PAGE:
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Childcare Options

Using childcare can bring many benefits for children’s development, learning, play and social skills. For parents and carers, using good quality childcare means your children are well looked after and beginning their learning, whilst you get the opportunity to return to work, train, or just have a break.

When it comes to childcare for a child with additional needs or a disability a lot of the considerations are the same as for any other child. However there are a few extra things to think about, such as carers with specialist training or how a child's medical needs will be supported.

Whilst some childcare settings provide specialist services for disabled children (e.g., Windmill, Greenfields, South Acton Children’s Centres), all should welcome and include disabled children by making 'reasonable adjustments' as per the Disability Discrimination Act 1995.  This is further supported by a number of Inclusion Funding Programmes such as Early Years Inclusion Funding and Early Years Disability Access Fund.  These funds help Early Years settings better support children with additional needs through increased staff training on SEN, an increased number of staff per child, and specialist equipment.

All childcare providers listed on our directory are registered with Ofsted (Office for Standards in Education, Children’s Services and Skills) and are regulated carefully and awarded grades that tell you how well they are achieving for the children in their care in terms of the children’s learning and development.  You can check a childcare provider’s Ofsted rating online at reports.ofsted.gov.uk.  All Ofsted registered Early Years providers (childminders, preschools, nurseries and school reception classes) must follow the Early Years Foundation Stage (EYFS).  These are set standards for the learning, development and care of your child from birth to 5 years old.  The EYFS only applies to schools and Early Years providers in England.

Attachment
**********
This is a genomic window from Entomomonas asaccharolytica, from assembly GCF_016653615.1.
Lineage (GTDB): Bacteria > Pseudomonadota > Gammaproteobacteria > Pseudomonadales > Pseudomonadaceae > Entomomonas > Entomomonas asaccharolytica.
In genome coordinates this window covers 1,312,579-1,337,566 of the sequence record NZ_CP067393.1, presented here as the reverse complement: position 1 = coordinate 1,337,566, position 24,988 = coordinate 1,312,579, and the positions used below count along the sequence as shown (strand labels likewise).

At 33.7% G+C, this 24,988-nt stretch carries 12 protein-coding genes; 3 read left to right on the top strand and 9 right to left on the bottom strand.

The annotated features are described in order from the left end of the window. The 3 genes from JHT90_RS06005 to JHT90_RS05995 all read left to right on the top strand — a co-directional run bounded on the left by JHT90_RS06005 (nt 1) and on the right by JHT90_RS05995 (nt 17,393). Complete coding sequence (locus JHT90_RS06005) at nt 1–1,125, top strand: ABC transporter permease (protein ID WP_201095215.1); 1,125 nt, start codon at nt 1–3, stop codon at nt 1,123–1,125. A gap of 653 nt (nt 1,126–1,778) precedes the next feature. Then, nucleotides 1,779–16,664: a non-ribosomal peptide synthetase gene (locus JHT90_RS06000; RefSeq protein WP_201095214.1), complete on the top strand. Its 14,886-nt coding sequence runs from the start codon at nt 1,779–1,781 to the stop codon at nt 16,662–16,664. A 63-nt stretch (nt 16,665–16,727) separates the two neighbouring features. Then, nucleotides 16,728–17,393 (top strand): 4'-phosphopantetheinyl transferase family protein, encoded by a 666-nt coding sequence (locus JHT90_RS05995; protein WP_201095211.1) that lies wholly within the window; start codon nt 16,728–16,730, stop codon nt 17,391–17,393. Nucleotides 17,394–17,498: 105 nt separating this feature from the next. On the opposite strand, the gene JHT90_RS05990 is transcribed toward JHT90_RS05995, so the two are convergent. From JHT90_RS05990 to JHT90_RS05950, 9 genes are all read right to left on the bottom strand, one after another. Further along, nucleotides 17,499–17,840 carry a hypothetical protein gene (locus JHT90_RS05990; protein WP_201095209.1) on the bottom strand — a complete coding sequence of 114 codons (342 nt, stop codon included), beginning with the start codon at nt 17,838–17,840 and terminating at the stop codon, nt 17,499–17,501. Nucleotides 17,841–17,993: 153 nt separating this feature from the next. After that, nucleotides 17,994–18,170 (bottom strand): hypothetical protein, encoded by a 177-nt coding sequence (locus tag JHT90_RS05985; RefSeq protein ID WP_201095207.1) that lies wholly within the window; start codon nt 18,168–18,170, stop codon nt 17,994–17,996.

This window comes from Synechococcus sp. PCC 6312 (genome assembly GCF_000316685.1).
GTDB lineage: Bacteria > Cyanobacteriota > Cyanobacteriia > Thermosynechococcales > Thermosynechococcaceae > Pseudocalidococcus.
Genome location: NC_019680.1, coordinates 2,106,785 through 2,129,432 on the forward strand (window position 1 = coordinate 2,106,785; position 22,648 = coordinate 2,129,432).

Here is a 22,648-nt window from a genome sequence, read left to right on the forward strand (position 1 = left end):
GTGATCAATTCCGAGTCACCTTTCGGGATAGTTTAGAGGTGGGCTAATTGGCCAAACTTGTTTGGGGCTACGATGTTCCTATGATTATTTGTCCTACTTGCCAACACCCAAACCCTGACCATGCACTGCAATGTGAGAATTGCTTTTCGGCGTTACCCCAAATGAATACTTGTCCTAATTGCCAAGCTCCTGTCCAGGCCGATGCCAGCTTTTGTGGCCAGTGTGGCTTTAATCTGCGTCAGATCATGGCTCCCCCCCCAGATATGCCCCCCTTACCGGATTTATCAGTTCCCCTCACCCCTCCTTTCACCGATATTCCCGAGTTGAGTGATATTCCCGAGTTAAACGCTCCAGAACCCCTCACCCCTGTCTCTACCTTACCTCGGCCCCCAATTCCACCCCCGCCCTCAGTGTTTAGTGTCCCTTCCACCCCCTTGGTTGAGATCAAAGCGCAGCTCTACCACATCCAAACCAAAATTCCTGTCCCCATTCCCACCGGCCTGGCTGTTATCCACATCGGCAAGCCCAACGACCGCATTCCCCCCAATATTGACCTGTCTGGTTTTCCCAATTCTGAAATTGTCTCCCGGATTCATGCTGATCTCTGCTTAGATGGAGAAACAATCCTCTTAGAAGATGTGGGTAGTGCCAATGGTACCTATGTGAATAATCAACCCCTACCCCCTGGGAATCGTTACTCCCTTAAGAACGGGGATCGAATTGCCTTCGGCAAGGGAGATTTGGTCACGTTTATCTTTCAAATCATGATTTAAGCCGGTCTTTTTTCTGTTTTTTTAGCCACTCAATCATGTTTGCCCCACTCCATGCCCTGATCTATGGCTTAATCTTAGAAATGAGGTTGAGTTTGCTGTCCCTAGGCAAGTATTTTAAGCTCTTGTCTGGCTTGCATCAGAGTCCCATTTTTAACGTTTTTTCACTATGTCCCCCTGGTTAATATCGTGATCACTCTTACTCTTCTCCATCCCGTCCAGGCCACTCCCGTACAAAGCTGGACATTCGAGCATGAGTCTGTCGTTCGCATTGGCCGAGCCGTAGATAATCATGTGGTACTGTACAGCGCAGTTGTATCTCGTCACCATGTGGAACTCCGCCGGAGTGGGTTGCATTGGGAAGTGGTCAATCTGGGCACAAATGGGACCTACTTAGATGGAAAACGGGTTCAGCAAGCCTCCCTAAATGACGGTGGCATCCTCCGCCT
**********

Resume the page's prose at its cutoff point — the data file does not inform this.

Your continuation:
Early Years Foundation Stage (EYFS): Areas of Learning

Your child will mostly be taught through games and play.

The areas of learning are:

  • Communication and language
  • Physical development
  • Personal, social and emotional development
  • Literacy
  • Mathematics
  • Understanding the world
  • Expressive arts and design

The Family Information Service can help you in finding the right childcare provider for your child and circumstances. They can also help you understand about help with childcare costs.

3 & 4 Year Old Funding and  30 Hour Offer

2 Year Old Childcare

Tax Free Childcare

Families with additional needs or more complex needs can access our brokerage service and obtain more bespoke advice and support in accessing appropriate childcare that meets the needs of their child.  A dedicated Special Educational Needs (SEND) Officer can: